A rhetorical analysis is “a form of close reading that uses principles of communication, and it is aimed at evaluating” how an author engages an audience using a text (Johnstone, 2008, p. 23). A rhetorical analysis can be prepared for many kinds of texts, shows, movies, and other forms of communicative media with the goal of making statements to the targeted audience. This paper presents a rhetorical analysis of Barack Obama’s March 18 speech.
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The ” Barack Obama’s March 18 speech is one of the most important speeches ” that focused on race (Clark, 2008, para. 1). It is interesting to learn that the orator has been willing to say things in public regarding race. Thus, the thesis statement of the speech revolved around making the US a better nation by fighting racism and promoting co-existence of people from different races.
The context of the speech was reassuring white voters that they did not stand a chance to lose anything based on a statement of a renown Black American Pastor. At the time the speech was presented to the audience, America was preparing to hold presidential elections. Obama was keen on being elected, but he felt that the statement of the Rev.
Wright could negatively impact his election bid. The address could not have come at a better time, bearing in mind that there was a heated debate on electing the first Black American to the presidency. It is worth to note that the current president of the US is known for his excellent communication skills.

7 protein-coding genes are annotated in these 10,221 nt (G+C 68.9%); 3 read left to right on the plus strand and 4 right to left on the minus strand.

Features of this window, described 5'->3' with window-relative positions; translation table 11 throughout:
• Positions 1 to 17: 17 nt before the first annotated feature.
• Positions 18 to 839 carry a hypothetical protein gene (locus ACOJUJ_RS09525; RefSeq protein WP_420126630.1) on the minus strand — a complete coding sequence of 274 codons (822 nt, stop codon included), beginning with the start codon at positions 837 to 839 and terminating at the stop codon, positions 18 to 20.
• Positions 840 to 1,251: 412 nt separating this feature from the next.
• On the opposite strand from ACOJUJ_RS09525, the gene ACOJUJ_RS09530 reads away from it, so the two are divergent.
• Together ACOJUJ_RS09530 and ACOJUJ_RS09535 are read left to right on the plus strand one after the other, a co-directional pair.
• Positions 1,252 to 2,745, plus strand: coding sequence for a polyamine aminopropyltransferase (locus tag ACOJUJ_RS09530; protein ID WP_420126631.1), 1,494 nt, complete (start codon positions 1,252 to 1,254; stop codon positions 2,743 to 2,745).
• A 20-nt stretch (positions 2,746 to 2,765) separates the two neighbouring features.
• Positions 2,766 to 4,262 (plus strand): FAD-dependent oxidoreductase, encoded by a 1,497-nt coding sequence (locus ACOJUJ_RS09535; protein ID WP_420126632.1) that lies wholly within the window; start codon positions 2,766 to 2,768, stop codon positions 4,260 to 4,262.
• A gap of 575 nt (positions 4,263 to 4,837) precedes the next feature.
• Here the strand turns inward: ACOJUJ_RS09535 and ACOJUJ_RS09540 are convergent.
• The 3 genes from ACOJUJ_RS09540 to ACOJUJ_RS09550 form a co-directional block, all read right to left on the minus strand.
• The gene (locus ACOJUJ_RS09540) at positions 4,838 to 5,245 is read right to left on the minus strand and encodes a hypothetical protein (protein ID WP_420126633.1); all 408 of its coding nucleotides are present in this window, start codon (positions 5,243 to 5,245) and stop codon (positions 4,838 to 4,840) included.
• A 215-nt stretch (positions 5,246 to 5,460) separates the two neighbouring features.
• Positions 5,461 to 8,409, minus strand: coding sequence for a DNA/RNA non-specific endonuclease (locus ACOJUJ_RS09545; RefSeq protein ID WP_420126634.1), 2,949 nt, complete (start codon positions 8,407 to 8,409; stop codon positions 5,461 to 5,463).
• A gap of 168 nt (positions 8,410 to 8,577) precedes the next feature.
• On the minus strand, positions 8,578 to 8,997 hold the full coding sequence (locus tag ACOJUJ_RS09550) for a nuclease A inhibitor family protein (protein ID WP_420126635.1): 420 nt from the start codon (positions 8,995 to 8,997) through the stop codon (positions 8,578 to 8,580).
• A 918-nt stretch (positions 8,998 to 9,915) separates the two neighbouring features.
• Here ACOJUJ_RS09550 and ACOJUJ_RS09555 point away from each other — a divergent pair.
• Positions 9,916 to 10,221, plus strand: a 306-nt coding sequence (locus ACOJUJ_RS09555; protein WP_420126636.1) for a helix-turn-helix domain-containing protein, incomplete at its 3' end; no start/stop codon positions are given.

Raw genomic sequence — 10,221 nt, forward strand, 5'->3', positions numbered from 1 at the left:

As mentioned above, Obama focused on addressing white voters so that they could be sure that they could not be segregated from Black Americans when Obama could be elected. He achieved his objective by combining various communication principles, which were selected and applied to the address in an efficient manner. One of the best rhetorical patterns used by Obama was an allusion, which he used throughout the speech.
For example, he started the address with “We the people” to create a union with the audience (Clark, 2008, para. 7). It is notable that he used quotes from the US Constitution, which showed that he understood and respected the American Constitution. Another form of allusion is demonstrated in how he mentioned the word “democracy” that implied that he acknowledged the importance of upholding democracy in the nation.
The pattern of parallelism is also evident in the speech. It has been “argued by some scholars that the pattern of communication” helps orators to make different messages memorable (Johnstone, 2008, p. 87). In this context, equal terms are applied to communicate similar ideas. In one instance, Obama used “five parallel phases in a collection of 43 words” (Clark, 2008, para. 12). The speech used the pattern of autobiography to reflect on the challenges that are faced by the ordinary people.
However, Obama did it better by reminding the audience that he came from a Black American family, yet he did not despise some people based on their races. The argument proposed by the orator in the address appealed to the audience and informed people that he was also a Black American who was keen on protecting the US Constitution and maintaining institutions that promote democracy in the nation. The speech worked effectively since he received votes from people of all races to become president of the US.
Clark, R. P. (2008). Why It Worked: A Rhetorical Analysis of Obama’s Speech on Race. Web.
Johnstone, B. (2008). Discourse analysis. Malden, MA: Blackwell.